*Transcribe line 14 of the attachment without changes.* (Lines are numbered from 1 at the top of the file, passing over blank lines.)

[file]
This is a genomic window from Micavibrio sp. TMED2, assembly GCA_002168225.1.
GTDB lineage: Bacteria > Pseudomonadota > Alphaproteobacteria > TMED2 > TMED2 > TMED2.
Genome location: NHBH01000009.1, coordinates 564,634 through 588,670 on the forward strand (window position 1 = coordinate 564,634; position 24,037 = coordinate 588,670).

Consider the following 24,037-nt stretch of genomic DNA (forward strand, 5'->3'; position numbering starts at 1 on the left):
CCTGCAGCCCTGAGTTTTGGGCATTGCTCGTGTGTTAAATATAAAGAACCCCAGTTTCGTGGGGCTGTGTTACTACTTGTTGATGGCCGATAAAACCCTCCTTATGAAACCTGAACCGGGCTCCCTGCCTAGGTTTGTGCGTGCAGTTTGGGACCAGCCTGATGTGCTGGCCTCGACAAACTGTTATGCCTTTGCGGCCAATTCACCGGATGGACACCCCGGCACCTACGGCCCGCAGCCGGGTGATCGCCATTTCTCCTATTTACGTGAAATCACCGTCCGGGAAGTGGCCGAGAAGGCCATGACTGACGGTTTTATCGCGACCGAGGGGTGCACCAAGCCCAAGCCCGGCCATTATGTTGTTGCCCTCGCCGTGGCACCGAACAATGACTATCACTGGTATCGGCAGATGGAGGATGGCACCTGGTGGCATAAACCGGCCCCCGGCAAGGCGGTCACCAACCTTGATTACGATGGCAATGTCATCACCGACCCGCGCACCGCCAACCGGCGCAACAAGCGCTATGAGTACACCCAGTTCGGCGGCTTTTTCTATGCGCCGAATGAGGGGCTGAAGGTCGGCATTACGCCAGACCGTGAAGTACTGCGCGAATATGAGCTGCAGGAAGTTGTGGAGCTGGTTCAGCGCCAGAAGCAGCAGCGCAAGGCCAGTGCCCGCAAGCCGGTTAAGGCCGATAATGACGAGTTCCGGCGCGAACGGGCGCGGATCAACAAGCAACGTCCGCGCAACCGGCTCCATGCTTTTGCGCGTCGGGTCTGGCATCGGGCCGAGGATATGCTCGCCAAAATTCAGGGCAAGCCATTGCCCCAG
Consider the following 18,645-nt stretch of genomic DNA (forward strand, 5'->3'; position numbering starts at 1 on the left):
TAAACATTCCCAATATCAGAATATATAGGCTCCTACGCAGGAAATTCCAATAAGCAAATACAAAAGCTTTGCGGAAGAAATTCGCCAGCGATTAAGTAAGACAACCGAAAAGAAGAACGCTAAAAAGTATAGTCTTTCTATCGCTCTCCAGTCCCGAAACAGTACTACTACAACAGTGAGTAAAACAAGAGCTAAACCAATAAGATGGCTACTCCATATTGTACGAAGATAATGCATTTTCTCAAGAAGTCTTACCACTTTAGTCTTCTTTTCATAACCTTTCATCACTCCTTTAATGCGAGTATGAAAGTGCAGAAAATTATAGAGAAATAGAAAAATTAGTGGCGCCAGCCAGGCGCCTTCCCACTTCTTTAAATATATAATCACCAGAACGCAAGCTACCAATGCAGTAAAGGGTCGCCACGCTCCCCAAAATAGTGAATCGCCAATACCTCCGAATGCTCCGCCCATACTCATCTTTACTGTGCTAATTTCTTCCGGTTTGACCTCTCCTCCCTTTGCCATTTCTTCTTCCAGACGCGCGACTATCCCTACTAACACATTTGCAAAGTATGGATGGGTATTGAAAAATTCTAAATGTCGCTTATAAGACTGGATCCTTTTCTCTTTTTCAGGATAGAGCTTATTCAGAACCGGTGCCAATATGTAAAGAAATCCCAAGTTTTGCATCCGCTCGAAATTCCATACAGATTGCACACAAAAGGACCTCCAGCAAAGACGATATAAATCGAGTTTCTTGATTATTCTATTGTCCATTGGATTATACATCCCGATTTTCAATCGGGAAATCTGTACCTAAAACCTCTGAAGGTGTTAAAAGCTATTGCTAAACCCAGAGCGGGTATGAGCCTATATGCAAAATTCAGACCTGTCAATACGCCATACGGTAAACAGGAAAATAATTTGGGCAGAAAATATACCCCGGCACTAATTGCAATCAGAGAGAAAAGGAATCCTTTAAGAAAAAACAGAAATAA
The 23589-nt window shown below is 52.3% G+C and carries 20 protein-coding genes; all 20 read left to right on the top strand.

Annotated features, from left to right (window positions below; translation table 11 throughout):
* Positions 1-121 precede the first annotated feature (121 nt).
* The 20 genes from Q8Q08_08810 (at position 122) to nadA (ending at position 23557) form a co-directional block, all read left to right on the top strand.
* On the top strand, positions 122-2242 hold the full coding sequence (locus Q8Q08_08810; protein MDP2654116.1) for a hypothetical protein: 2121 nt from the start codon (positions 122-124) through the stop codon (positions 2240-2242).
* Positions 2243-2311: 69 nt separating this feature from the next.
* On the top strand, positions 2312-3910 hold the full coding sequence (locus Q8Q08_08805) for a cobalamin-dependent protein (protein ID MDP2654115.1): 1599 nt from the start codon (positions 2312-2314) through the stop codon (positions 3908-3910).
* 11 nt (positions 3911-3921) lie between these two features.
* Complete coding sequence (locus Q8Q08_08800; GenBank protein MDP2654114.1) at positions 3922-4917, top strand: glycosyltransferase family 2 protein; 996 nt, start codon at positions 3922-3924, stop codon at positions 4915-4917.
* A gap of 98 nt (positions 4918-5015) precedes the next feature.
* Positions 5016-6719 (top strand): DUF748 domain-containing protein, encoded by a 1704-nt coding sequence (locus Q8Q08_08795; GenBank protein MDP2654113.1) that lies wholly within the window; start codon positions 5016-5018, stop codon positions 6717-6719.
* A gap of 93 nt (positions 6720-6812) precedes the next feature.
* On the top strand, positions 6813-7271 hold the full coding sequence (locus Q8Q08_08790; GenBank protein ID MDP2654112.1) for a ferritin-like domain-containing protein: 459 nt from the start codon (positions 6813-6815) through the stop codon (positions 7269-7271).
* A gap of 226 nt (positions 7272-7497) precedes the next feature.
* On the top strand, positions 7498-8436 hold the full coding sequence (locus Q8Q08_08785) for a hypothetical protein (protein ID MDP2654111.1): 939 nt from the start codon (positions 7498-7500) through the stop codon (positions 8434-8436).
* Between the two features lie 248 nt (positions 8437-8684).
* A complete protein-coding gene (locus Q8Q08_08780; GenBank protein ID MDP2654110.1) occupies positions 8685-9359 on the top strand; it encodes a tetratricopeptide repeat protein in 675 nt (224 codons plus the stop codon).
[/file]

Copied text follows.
* On the top strand, positions 2312-3910 hold the full coding sequence (locus Q8Q08_08805) for a cobalamin-dependent protein (protein ID MDP2654115.1): 1599 nt from the start codon (positions 2312-2314) through the stop codon (positions 3908-3910).